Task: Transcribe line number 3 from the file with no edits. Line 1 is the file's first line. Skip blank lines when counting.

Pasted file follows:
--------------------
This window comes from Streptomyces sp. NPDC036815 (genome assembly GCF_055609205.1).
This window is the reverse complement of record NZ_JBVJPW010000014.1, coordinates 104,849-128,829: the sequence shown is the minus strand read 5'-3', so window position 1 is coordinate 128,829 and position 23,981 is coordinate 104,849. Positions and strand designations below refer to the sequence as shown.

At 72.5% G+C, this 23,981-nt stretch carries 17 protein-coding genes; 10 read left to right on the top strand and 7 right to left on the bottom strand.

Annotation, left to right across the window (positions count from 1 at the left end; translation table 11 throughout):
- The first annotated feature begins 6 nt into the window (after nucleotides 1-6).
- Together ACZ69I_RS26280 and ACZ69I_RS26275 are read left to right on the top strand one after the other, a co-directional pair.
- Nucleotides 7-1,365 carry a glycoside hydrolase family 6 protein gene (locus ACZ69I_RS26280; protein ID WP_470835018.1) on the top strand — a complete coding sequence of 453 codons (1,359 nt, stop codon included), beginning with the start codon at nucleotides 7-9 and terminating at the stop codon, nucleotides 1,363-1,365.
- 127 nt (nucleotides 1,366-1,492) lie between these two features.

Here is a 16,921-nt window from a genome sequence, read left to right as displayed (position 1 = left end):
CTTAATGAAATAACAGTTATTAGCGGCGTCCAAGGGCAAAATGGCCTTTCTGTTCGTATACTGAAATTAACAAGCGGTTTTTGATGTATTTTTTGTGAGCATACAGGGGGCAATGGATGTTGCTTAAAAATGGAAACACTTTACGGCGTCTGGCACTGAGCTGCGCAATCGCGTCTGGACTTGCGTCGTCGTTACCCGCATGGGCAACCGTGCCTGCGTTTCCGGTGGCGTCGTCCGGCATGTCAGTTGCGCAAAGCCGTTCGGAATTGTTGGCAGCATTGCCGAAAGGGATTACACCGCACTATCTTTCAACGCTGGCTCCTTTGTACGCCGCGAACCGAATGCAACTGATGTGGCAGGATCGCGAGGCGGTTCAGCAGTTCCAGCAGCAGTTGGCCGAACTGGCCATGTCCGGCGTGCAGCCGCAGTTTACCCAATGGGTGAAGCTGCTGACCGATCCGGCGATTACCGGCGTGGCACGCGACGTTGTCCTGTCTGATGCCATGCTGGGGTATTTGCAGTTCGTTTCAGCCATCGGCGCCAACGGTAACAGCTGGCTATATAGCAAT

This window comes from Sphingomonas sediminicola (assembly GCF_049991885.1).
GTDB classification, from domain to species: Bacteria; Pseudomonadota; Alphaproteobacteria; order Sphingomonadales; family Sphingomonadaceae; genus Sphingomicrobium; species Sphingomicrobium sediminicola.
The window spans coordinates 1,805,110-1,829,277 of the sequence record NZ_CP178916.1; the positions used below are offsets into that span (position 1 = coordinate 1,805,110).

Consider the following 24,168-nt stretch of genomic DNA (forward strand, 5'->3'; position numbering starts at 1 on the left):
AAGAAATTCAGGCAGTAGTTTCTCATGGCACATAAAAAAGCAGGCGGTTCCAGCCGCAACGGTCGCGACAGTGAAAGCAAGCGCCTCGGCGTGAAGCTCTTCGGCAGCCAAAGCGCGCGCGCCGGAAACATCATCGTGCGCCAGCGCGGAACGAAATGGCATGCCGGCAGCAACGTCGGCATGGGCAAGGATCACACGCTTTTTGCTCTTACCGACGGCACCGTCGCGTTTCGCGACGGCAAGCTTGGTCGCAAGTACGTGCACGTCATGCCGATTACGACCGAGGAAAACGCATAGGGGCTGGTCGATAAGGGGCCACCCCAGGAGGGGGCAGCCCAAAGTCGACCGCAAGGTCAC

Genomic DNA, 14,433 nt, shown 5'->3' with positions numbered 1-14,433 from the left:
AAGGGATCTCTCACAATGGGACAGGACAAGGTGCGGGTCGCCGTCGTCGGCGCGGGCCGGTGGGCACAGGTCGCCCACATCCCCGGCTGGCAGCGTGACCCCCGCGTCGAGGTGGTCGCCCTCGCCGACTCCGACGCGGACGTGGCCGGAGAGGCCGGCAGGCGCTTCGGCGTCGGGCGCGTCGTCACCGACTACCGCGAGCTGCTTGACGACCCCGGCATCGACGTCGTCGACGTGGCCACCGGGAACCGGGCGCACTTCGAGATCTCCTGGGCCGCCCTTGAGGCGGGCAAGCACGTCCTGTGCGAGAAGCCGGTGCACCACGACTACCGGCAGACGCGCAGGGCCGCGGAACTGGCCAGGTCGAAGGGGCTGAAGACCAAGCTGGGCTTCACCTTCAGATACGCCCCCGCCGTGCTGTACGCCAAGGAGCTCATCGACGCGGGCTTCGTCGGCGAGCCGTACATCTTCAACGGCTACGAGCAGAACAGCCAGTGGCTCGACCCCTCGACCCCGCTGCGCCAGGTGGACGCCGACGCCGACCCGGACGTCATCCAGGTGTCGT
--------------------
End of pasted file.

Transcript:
At 72.5% G+C, this 23,981-nt stretch carries 17 protein-coding genes; 10 read left to right on the top strand and 7 right to left on the bottom strand.